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Many agreements contain overbroad definitions of what is a trade secret, and require that you agree not to divulge or misuse those claimed trade secrets. Courts reviewing such broad clauses may refuse to enforce the trade secret portion of the agreements because the definition of trade secret in the agreement is too broad.

In Perlan Therapeutics, Inc. v. Superior Court, 178 Cal.App.4th 1333, 101 Cal.Rptr.3d 211, (2009), review Denied Feb. 18, 2010, an employer brought an action against former employees for misappropriation of trade secrets. The trial court ruled that the employer failed to identify the allegedly misappropriated secrets with sufficient particularity. The employer appealed the trial court’s dismissal. The appellate court denied the appeal, holding that:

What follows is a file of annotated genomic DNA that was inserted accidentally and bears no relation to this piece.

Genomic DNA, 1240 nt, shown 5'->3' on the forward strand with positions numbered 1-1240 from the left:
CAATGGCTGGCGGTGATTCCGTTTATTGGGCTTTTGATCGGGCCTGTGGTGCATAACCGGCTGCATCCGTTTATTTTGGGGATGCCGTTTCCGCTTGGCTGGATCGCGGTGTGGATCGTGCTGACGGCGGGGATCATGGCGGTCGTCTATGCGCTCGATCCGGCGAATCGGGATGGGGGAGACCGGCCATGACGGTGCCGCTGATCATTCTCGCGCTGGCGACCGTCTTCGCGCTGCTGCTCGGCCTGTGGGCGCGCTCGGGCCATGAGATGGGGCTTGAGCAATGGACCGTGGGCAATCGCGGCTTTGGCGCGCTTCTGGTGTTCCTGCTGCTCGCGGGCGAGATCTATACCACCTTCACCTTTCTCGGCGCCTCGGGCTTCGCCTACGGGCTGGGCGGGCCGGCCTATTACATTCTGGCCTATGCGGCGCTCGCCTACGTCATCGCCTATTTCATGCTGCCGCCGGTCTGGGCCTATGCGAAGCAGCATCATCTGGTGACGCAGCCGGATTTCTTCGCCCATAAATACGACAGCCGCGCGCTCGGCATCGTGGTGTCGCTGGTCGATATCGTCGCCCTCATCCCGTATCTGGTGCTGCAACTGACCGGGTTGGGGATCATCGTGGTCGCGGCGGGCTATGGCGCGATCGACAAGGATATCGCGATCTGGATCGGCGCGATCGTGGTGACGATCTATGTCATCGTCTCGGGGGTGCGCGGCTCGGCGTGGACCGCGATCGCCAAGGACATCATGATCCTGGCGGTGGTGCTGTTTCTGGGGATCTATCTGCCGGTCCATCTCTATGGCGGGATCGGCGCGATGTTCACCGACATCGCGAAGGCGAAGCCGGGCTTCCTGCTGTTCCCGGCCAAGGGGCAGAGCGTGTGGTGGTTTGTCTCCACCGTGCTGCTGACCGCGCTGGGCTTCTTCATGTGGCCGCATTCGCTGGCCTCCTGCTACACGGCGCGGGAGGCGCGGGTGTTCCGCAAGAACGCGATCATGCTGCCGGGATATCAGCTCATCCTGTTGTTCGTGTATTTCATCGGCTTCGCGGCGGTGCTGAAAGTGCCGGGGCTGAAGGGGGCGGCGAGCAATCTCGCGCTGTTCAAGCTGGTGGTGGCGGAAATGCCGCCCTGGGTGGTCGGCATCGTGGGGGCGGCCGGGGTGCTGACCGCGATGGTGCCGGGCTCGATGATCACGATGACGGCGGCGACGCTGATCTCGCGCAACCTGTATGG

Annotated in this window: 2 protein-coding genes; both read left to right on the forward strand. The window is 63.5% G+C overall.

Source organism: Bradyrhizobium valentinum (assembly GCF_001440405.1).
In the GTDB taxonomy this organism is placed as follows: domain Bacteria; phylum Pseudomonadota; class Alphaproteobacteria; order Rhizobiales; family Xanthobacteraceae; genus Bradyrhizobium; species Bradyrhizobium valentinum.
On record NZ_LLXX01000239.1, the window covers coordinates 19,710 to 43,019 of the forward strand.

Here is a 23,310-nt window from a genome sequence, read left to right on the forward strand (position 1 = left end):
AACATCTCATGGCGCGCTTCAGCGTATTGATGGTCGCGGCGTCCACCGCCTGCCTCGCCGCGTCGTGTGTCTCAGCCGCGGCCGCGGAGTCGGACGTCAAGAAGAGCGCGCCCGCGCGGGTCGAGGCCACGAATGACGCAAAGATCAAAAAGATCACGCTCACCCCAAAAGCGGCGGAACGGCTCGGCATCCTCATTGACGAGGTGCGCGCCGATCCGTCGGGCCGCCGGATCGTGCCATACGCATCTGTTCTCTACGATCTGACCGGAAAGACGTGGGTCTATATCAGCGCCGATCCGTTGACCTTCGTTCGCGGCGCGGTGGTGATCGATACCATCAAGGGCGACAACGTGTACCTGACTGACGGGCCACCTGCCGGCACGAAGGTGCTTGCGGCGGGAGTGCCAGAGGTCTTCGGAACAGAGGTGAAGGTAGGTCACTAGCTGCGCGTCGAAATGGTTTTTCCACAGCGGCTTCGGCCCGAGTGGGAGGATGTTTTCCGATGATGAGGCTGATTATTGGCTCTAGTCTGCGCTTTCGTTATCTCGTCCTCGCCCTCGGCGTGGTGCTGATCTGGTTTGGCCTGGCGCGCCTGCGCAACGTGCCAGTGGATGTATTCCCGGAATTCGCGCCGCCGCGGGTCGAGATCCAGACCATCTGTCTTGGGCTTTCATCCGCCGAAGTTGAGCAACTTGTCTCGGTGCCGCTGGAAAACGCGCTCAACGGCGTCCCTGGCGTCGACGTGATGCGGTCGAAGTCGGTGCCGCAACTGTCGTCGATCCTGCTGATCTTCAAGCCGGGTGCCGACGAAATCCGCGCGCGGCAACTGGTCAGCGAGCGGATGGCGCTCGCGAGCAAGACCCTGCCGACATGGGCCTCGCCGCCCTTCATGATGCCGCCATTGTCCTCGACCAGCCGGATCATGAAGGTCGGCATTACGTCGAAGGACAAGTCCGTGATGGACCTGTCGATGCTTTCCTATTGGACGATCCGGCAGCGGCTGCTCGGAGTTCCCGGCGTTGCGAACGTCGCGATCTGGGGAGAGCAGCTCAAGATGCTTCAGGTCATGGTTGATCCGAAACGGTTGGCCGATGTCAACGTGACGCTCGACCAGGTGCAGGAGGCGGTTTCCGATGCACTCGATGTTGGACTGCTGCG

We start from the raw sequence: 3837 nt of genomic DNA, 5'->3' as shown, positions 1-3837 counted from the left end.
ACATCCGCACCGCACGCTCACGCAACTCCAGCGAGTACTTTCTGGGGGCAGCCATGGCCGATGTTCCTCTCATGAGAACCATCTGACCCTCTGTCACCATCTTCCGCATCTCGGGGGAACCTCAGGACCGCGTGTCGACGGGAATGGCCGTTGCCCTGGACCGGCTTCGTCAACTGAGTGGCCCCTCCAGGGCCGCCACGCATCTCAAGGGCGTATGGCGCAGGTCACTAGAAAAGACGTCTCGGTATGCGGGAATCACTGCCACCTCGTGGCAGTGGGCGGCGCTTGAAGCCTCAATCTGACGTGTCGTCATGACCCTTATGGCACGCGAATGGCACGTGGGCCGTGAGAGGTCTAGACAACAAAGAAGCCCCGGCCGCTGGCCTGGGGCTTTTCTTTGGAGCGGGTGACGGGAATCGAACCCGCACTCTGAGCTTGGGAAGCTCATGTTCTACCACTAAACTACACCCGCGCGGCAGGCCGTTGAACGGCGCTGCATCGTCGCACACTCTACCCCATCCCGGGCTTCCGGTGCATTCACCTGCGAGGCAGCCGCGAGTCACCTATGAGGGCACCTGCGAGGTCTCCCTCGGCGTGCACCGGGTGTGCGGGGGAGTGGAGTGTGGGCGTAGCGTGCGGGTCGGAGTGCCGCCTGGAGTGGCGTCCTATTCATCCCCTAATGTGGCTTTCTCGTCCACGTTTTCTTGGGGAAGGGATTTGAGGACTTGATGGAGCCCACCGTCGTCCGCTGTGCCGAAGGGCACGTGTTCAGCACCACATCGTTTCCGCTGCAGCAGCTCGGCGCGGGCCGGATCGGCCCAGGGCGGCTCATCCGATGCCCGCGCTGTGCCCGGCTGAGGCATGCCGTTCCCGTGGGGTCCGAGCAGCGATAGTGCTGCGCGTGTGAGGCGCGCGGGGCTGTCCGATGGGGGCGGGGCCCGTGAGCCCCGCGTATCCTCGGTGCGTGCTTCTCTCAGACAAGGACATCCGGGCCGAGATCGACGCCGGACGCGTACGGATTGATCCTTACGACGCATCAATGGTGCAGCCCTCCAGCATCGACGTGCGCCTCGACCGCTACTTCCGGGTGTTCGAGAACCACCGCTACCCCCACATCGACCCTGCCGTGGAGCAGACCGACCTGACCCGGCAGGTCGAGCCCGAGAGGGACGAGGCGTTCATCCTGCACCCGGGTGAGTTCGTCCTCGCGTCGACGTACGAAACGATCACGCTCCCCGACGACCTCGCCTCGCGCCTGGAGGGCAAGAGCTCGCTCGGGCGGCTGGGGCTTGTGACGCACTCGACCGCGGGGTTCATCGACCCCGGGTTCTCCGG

(1) The employer's identification of trade secrets was insufficient, and

(2) The trial court did not improperly base its rejection of trade secret statement on employer's failure to prove its trade secrets were not generally known.

NOTE: If you sign an agreement which addresses an obligation to keep information confidential as a trade secret, the language must be narrowly tailored and the information sought to be protected must really be confidential and not public information in order to be enforceable.